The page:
By Philip Rucker and Dan Balz
The Washington Post
Mitt Romney plans to depart next week for a visit to Britain, Israel and Poland, and the Republican presidential candidate hopes the trip will help him project the aura of a statesman and signal to voters back home that he would make a plausible commander in chief.
He will listen to leaders of important U.S. allies, make symbolic appearances at historical sites and build personal relationships. He plans to meet with British Prime Minister David Cameron at 10 Downing St. and catch up with Israeli Prime Minister Benjamin Netanyahu, an old friend from their days as business consultants, while aides are preparing speeches for him to give in Israel and Poland.
Romney is not trying to replicate the dramatic scene that unfolded when then-candidate Barack Obama addressed an estimated 200,000 Germans at Berlin’s Victory Column four years ago, but his trip will inevitably draw comparisons.
Some elaborate machinations are underway to give Romney gravitas wherever possible, but he will journey across Europe and the Middle East as a private citizen, with his visits devoid of the trappings of the presidency.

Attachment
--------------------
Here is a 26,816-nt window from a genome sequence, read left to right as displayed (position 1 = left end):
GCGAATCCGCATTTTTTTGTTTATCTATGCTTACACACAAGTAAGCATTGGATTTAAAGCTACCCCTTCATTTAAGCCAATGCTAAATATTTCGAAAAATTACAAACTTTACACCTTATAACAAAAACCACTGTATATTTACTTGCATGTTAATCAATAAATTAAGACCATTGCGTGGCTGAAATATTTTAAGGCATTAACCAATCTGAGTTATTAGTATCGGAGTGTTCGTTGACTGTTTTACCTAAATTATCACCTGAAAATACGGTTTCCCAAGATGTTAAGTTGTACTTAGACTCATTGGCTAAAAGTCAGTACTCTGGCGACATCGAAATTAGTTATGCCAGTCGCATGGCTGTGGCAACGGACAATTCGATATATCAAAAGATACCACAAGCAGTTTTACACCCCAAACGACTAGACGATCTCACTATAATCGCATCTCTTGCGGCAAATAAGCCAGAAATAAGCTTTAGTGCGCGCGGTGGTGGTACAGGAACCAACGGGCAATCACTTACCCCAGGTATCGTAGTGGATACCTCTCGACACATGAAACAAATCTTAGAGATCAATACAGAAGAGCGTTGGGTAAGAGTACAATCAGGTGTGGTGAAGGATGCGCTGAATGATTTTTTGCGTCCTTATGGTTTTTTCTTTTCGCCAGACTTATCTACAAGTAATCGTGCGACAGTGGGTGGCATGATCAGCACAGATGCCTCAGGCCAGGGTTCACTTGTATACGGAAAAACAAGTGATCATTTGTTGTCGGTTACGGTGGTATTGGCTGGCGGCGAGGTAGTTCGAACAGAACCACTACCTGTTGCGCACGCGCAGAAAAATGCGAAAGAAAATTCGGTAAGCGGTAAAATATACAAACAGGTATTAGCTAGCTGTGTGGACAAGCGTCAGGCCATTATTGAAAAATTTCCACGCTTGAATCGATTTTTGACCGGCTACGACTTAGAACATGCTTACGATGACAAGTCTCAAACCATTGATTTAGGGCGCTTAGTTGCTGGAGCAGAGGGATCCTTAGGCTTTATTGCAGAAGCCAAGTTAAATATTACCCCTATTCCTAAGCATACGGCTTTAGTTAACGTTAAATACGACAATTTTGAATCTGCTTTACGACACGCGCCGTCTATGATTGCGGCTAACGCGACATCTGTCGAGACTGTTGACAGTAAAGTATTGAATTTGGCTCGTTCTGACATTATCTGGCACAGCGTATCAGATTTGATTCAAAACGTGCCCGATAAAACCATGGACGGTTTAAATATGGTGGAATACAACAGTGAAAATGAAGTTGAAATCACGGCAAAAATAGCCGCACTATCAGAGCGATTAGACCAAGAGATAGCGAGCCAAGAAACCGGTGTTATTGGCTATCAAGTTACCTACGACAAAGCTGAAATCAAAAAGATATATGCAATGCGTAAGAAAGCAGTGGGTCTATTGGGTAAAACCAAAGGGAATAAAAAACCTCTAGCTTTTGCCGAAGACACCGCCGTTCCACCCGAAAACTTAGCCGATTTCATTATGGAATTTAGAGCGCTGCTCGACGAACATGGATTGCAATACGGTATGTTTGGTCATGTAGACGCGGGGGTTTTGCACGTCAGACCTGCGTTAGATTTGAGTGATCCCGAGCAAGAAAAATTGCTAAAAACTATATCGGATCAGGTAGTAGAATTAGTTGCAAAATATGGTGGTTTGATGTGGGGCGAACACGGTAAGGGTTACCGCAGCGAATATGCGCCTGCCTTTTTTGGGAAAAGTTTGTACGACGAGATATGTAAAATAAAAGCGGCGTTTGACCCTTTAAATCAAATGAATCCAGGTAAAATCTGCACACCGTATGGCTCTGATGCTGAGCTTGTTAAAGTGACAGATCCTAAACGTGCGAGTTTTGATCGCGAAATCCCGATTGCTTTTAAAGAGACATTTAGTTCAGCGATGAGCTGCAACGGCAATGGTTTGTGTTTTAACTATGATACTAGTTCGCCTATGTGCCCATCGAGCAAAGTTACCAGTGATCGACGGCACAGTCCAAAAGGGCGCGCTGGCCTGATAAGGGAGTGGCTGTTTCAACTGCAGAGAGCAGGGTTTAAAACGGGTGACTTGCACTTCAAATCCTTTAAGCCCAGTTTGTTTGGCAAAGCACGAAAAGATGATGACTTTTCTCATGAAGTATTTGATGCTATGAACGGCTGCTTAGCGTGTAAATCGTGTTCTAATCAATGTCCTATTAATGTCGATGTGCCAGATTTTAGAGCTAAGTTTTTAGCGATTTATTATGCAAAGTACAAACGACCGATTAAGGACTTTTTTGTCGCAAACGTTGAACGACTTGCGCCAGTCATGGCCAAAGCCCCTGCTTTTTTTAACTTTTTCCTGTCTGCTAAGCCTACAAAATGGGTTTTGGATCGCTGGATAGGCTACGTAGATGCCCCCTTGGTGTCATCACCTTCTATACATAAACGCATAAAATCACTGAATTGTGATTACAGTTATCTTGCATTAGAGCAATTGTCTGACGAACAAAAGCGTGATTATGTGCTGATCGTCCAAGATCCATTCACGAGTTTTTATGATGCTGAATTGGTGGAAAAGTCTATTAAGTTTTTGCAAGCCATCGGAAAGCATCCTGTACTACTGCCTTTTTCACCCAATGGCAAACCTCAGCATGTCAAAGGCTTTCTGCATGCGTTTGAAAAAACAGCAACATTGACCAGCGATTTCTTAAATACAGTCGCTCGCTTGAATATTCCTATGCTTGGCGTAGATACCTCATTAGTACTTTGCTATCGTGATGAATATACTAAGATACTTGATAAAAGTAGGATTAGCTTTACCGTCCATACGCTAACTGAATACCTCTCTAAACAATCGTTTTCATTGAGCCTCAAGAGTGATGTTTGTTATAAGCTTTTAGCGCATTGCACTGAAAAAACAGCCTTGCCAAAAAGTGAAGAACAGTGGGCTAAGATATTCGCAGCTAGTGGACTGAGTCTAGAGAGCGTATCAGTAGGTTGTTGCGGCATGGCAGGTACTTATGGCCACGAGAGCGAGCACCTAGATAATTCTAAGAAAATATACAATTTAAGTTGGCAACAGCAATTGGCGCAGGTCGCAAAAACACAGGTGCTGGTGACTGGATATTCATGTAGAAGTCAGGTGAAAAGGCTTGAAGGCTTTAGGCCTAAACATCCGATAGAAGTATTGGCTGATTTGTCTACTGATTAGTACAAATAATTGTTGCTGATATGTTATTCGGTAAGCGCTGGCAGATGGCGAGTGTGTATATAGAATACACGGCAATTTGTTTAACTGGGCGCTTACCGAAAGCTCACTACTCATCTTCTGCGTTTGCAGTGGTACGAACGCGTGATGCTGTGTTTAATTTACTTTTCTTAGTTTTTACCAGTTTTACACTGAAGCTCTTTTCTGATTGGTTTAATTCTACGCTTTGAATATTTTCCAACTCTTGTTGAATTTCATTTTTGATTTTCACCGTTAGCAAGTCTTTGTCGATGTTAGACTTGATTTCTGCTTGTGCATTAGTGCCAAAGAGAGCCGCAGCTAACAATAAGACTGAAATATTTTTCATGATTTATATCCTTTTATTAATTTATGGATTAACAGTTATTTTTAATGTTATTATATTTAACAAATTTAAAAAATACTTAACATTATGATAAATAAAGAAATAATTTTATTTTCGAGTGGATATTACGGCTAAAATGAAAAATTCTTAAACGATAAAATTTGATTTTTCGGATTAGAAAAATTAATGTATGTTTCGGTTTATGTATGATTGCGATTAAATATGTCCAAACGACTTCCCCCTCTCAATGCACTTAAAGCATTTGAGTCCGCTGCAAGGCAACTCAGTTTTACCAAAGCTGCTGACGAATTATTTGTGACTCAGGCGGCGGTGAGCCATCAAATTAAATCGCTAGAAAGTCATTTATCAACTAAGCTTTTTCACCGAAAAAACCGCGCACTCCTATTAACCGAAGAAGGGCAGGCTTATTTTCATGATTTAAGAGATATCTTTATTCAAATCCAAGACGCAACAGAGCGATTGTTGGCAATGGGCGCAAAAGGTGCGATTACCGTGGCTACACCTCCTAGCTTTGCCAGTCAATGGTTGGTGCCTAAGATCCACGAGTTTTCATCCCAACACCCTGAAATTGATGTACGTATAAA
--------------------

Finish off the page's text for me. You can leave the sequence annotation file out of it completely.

“It is an elegant dance, but it is one which is performed pretty regularly,” said Tom Rath, a senior adviser to Romney. “I don’t think anybody expects him to be treated as the president; he’s not the president. . . . He’s not going to suggest strategic alliances or say he’s going to sign treaties. This is not the place. This is to demonstrate that he can lead the foreign policy of the United States.”
Romney’s campaign would like maximum attention and access, but his options as a candidate are limited. News photographers can capture many of his meetings with leaders, although in London, for example, diplomatic protocol prevents him from holding a joint news conference with Cameron.
Queen Elizabeth plans to hold an official reception at Buckingham Palace a few hours before the start of next week’s Olympic Games. But Romney won’t be there because he is not leading a national delegation and therefore was not invited, according to an official involved in the planning who spoke on the condition of anonymity because he was not authorized to discuss the trip.
Read More @ THE WASHINGTON POST